And lots of lightning, too!  But the rain collected in the rain gauge this morning was just under one full inch so the loss of sleep was well worth it.

I took a walk through the drippy garden first thing this morning, and I would swear (but only with pretend words, none of the hard stuff) some things have grown 6" since yesterday.

My broccoli is getting close to being ready to harvest.  Gotta watch it carefully because the heads can go from not-quite-big-enough to separated and past prime in a snap.  As you can see, the same insect (I'm calling them flea beetles although I'm not sure that's what they are) that has been feasting on many leaves in the garden this year hasn't avoided the broccoli leaves.

I don't think we've ever had such lush potato foliage as this year.  Sure hoping this means lots of big, ol' taters underneath.

Aren't potato blossoms lovely?

I just may have found something that will willingly climb up and over the hoop trellis I have on one of the raised beds.  Scarlet Runner Beans!  I'm thinking the vines should be bigger (as in taller and farther up the trellis) by now but because of our cold spring/early summer I had to replant about 50% of them.

The three haskap bushes have been stripped of all their berries which are now in the form of 10 pints of luscious syrup and 8 pints of lovely jam.  And also 3 gallon bags fresh frozen for use in smoothies and another bag destined for a pie requested by Papa Pea.  I'm hoping this supply will last us two years because next year all the berries are going toward . . . WINE!

The blueberry bushes are showing more berries (albeit green yet) than I had expected to see this year.  Upon close inspection yesterday, I found only one single, teeny-tiny growth of the dreaded Witch's Broom that has been plaguing them.  Although we may not be out of the woods on this one yet, as of now I'm scoring one for our side.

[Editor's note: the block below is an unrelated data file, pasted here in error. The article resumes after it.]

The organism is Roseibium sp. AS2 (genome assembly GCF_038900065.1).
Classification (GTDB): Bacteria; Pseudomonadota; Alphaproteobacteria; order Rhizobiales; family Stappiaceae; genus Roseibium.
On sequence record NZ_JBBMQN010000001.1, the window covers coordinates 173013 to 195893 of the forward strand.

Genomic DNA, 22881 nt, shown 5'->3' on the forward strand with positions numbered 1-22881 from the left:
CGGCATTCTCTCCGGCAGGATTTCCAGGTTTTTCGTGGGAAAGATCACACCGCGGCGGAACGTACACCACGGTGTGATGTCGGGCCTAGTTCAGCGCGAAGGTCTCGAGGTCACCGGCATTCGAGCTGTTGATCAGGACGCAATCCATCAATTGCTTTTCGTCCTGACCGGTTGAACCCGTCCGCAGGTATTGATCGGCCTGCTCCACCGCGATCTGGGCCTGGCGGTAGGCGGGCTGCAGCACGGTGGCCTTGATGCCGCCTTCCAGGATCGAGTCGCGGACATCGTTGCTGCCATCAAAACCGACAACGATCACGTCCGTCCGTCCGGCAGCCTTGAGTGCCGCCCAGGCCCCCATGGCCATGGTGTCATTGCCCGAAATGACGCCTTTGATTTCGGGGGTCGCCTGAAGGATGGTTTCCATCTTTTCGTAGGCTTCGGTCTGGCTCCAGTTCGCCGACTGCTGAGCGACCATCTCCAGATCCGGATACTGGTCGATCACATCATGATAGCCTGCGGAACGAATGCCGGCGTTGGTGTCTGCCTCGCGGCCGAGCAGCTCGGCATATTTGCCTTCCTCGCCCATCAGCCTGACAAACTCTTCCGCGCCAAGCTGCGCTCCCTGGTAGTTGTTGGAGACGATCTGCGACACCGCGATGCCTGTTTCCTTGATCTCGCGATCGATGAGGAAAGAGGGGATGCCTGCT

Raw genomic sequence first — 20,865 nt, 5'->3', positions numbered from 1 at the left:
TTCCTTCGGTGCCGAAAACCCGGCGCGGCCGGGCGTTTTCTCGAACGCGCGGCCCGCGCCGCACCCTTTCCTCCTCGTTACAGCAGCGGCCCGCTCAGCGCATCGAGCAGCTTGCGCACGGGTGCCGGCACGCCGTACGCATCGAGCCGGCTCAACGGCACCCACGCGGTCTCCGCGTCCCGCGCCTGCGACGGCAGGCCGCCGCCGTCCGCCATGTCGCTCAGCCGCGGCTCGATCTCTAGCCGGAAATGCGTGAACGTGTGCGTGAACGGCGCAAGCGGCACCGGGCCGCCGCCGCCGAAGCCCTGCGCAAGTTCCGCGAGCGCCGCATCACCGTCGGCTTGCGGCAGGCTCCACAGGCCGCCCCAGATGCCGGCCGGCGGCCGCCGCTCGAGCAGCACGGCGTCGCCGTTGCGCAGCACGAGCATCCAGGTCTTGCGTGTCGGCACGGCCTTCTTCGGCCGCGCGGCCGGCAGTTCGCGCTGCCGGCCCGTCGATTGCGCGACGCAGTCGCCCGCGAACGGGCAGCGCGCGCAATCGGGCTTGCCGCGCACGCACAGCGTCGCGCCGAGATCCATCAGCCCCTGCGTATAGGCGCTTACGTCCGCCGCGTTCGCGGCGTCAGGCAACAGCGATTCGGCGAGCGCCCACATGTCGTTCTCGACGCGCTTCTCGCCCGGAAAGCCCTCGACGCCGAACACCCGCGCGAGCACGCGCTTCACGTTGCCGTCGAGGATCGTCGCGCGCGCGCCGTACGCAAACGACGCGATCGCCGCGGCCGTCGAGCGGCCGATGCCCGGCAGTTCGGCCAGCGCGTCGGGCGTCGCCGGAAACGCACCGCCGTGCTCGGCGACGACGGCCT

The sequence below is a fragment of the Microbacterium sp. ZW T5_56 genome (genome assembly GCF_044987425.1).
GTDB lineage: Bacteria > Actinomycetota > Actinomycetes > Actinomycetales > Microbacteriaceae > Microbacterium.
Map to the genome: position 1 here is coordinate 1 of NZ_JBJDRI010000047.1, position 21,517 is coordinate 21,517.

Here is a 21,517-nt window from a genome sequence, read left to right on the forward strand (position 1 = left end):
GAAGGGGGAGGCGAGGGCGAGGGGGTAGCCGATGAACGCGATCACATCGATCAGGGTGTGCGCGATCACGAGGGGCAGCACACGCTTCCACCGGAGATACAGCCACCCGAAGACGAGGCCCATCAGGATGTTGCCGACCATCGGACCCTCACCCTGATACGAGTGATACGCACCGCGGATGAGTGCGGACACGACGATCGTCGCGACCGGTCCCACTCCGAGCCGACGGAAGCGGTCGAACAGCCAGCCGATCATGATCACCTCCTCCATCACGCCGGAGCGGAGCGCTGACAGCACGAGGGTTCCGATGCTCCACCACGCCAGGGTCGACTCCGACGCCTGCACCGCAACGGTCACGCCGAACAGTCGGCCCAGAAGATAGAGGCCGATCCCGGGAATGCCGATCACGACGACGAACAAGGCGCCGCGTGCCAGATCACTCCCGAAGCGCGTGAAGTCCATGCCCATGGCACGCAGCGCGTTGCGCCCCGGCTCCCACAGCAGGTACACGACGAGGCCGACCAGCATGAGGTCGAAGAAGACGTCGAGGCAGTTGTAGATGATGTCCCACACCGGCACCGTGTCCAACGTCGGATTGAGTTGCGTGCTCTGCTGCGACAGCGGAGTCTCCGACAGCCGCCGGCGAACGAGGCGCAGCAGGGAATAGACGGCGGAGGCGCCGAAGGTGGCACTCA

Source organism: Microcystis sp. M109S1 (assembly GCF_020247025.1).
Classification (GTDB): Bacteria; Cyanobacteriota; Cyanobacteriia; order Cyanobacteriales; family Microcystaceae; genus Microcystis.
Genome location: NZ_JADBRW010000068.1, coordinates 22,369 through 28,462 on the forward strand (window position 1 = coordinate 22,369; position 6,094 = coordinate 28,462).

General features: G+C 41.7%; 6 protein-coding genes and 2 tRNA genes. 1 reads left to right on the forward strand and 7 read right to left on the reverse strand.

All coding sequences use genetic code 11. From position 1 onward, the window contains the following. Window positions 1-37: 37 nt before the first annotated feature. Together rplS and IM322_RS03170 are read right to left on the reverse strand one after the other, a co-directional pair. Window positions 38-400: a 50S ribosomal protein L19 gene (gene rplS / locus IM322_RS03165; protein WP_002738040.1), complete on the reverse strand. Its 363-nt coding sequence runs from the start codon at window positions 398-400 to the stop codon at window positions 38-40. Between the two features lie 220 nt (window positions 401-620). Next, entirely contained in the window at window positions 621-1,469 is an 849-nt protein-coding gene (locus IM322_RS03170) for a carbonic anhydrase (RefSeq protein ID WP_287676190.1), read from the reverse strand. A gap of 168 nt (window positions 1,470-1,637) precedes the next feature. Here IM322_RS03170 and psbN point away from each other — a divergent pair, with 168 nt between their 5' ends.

The rain drops are still coming down in slow fashion now at mid-afternoon so all this moisture is invaluable for the health and growth of the garden.  And golly-gosh, did we need it!

Saturday, July 11, 2020

Say Farewell to the Cauliflower

This is the last year I'm going to grow cauliflower.  (Will someone please remind me of this next spring?  Thank you.)

1)  It takes up a lot of garden real estate as the plants are tall and spread their leaves out a couple of feet in all directions.

2)  I dislike the task of tying up the leaves over the growing heads in order to keep them uniform and white.

3)  We don't eat cauliflower that much when we have a choice of other (more interesting and colorful on the plate?) vegetables.

At least I cut the number grown this year down to six rather than the usual nine.  This was because (I'm finally getting smart?  Nah, that couldn't be . . . ) I still have many servings in the freezer from last year.